A closer look at the state of American men’s tennis
Ever since Andre Agassi’s retirement in 2006, there has been rising concern over the state of American men’s tennis. Sure, Andy Roddick won a US Open title in 2003, but the next Sampras, McEnroe or Connors has yet to surface. As the decade progressed, it became clear that the country was lacking in top tennis talent. Now that Roddick has retired, there are no American men ranked inside the top ten.
Ranked eleventh, John Isner is the only one inside top twenty. Though Isner has had his share of big wins, he is by no means the panacea for the American game. In addition, the United States, which holds 32 Davis Cup titles, the last of which was in 2007, has not reached a final since. Ostensibly, the prospects for the resurgence of American men’s tennis seem grim. However, there are several aspects of American tennis that casual fans of the game tend to overlook. Those concerned about the lack of current male singles superstars actually have much to be excited about.
Two young Americans, Jack Sock and Steve Johnson, had highly encouraging results on the Tour this year, ending with rankings of 26 and 32, respectively. Despite missing the beginning of the 2015 season due to hip surgery and seeing his ranking drop to as low as 58, Sock was able to climb all the way back to the top 30, and soon reached a career best of 25. He won his maiden title in Houston this year, upsetting two top twenty players, Roberto Bautista Agut and Kevin Anderson.
Confirming his place at the top of men’s tennis are his seven top twenty wins over players like Isner, Gilles Simon, Richard Gasquet, and Grigor Dimitrov. He was also just one win away from taking the last spot in the World Tour Finals in doubles with partner Vasek Pospisil. Unlike most American players, Sock’s self-proclaimed best surface is clay. His maiden title was on the dirt, and his best result at a slam (in singles) was his fourth-round appearance at the French Open this year.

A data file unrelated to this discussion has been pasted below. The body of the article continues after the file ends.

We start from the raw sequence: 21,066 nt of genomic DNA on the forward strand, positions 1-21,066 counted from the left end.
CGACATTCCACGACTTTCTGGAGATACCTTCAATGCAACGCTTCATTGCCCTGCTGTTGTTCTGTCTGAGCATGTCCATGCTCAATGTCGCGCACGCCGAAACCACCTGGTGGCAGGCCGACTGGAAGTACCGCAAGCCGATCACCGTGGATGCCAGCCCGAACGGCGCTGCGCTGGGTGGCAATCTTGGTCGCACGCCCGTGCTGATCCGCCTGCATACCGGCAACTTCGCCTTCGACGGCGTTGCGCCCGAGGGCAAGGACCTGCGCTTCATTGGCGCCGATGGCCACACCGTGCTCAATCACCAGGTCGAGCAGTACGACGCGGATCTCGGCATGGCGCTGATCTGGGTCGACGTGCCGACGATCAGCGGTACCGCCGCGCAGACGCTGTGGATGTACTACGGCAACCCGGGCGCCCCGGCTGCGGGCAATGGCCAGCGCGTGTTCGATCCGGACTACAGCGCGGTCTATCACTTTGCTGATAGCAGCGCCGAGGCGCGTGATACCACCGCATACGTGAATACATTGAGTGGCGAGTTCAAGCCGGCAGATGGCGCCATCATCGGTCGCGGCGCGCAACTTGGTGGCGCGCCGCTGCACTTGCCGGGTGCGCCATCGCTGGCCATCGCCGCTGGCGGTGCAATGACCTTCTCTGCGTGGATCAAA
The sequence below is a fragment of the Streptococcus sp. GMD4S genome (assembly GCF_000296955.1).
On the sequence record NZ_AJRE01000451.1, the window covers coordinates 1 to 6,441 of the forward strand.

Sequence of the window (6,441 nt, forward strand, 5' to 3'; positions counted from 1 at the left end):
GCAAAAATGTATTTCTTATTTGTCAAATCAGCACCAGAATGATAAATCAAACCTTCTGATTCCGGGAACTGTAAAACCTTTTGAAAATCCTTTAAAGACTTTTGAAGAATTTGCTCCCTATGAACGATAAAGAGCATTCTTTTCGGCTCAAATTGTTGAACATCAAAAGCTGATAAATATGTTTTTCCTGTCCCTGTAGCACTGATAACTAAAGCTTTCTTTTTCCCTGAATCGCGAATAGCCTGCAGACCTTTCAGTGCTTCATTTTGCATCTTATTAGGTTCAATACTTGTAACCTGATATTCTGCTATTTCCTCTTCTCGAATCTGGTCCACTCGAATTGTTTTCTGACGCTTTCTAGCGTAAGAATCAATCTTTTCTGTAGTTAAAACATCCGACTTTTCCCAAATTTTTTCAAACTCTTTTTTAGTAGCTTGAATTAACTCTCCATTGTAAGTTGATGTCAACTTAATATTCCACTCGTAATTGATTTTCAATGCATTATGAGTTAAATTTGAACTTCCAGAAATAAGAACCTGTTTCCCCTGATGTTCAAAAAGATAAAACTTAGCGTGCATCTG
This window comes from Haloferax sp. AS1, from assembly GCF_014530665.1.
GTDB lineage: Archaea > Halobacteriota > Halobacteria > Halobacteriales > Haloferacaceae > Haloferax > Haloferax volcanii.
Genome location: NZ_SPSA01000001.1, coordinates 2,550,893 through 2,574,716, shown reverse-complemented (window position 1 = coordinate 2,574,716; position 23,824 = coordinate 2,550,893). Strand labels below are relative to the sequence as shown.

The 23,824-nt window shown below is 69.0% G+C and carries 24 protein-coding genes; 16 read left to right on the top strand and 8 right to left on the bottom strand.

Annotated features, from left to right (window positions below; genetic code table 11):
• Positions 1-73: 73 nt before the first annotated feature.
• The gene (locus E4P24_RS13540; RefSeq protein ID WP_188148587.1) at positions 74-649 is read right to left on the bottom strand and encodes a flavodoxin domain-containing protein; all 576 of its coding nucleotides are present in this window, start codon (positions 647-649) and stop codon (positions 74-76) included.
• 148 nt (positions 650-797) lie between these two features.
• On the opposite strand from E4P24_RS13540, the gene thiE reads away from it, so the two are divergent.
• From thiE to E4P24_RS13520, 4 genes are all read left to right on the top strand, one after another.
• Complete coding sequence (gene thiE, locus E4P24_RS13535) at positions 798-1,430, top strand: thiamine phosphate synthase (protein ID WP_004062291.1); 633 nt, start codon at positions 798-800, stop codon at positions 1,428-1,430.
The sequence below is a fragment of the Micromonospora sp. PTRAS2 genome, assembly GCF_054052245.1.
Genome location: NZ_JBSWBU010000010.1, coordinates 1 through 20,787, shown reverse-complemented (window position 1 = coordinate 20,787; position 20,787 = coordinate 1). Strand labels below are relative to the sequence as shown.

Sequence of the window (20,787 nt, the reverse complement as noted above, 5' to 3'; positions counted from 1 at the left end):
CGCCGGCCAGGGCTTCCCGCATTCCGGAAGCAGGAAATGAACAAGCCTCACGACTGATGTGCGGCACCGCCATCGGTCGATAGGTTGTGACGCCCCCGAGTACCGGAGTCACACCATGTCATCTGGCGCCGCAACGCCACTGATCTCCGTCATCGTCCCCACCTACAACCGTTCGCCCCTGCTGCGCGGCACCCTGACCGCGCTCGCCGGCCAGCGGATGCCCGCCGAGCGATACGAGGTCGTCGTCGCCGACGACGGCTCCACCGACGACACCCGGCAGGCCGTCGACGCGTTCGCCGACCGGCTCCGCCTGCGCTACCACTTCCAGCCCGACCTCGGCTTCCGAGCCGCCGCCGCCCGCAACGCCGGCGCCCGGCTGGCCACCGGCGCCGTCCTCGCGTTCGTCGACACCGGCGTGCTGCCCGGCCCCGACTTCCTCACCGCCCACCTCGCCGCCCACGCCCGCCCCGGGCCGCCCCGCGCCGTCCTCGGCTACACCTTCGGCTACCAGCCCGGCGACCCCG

Meanwhile, Steve Johnson, who dominated college tennis at USC by winning 72 matches in a row his junior and senior years, is also starting to break through. He made the final in Vienna, a competitive 500 series event, and the semi-final in Valencia at the end of this year. This run included wins over Kevin Anderson and Feliciano Lopez, both of whom are ranked inside the top twenty. He also secured wins over Ivo Karlovic, Grigor Dimitrov, Bernard Tomic, and Jo-Wilfred Tsonga en route to two other semi-final berths. Both Sock and Johnson have shown that they are more than ready to make a significant impact in 2016.
Arguably more exciting are the up-and-coming American juniors, many of whom have just recently turned pro. In the ITF Junior rankings, three of the top five and five of the top ten men are American, including the number one junior, Taylor Fritz. The last three junior Grand Slams have been won by Americans. At both the 2015 French and US Open, Fritz and Tommy Paul, the second highest ranked American at number three, contested the final. Paul won the first final in Paris but Fritz won their meeting in New York. After his US Open victory, Fritz then won back-to-back challenger titles and made the final of another. He is one of the few players to have done this under the age of 18. He joins the likes of Djokovic, Nadal, Berdych, and Del Potro, who are currently or have been ranked inside the top ten.
Other recent teen challenger winners include Noah Rubin, Tommy Paul, and Stefan Kozlov. In fact, Americans won the third most challenger singles titles of any nation this year. Despite not winning any titles, 17-year-old Francis Tiafoe has also been considered a top prospect after posting consistent results all year. The United States now have a whole crop of teenagers to train, compete against, and motivate each other. They all have the potential to reach the top of the game.
Men’s singles is currently the only ranking list without an American in the top ten. However, this should not overshadow the dominance of Serena Williams in singles and the success of doubles specialists Bob and Mike Bryan and Bethanie Mattek-Sands. In reality, American tennis as a whole is just fine. While the scarcity of top American men appears concerning, American men’s tennis is poised to return to dominance.
All statistics courtesy of atpworldtour.com
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